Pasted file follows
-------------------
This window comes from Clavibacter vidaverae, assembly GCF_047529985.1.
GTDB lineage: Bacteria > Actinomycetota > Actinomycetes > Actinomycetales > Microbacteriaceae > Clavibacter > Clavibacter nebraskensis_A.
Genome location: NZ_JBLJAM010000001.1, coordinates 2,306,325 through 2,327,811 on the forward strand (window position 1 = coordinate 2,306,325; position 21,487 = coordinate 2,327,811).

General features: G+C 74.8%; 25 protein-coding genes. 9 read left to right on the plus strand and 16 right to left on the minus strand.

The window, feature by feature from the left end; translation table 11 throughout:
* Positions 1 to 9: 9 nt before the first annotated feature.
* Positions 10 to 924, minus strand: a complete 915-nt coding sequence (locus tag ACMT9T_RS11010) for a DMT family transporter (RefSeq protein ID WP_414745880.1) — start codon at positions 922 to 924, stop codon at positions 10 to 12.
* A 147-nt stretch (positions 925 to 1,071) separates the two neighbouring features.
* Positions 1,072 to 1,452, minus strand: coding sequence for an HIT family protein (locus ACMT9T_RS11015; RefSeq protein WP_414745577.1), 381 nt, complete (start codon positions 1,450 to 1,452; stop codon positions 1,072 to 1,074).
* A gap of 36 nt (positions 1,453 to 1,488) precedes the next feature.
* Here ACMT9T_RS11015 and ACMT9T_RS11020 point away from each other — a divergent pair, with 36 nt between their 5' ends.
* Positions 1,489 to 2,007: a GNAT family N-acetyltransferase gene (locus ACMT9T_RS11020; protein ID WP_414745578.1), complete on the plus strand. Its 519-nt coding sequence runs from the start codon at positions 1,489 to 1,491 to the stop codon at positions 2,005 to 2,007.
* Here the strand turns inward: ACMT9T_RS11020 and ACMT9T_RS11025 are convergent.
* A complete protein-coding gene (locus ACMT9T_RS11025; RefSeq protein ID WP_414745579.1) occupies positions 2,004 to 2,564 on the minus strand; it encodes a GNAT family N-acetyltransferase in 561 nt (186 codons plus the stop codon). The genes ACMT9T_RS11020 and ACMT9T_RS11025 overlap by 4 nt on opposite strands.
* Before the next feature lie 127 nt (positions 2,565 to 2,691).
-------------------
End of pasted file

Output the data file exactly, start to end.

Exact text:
This window comes from Clavibacter vidaverae, assembly GCF_047529985.1.
GTDB lineage: Bacteria > Actinomycetota > Actinomycetes > Actinomycetales > Microbacteriaceae > Clavibacter > Clavibacter nebraskensis_A.
Genome location: NZ_JBLJAM010000001.1, coordinates 2,306,325 through 2,327,811 on the forward strand (window position 1 = coordinate 2,306,325; position 21,487 = coordinate 2,327,811).

General features: G+C 74.8%; 25 protein-coding genes. 9 read left to right on the plus strand and 16 right to left on the minus strand.

The window, feature by feature from the left end; translation table 11 throughout:
* Positions 1 to 9: 9 nt before the first annotated feature.
* Positions 10 to 924, minus strand: a complete 915-nt coding sequence (locus tag ACMT9T_RS11010) for a DMT family transporter (RefSeq protein ID WP_414745880.1) — start codon at positions 922 to 924, stop codon at positions 10 to 12.
* A 147-nt stretch (positions 925 to 1,071) separates the two neighbouring features.
* Positions 1,072 to 1,452, minus strand: coding sequence for an HIT family protein (locus ACMT9T_RS11015; RefSeq protein WP_414745577.1), 381 nt, complete (start codon positions 1,450 to 1,452; stop codon positions 1,072 to 1,074).
* A gap of 36 nt (positions 1,453 to 1,488) precedes the next feature.
* Here ACMT9T_RS11015 and ACMT9T_RS11020 point away from each other — a divergent pair, with 36 nt between their 5' ends.
* Positions 1,489 to 2,007: a GNAT family N-acetyltransferase gene (locus ACMT9T_RS11020; protein ID WP_414745578.1), complete on the plus strand. Its 519-nt coding sequence runs from the start codon at positions 1,489 to 1,491 to the stop codon at positions 2,005 to 2,007.
* Here the strand turns inward: ACMT9T_RS11020 and ACMT9T_RS11025 are convergent.
* A complete protein-coding gene (locus ACMT9T_RS11025; RefSeq protein ID WP_414745579.1) occupies positions 2,004 to 2,564 on the minus strand; it encodes a GNAT family N-acetyltransferase in 561 nt (186 codons plus the stop codon). The genes ACMT9T_RS11020 and ACMT9T_RS11025 overlap by 4 nt on opposite strands.
* Before the next feature lie 127 nt (positions 2,565 to 2,691).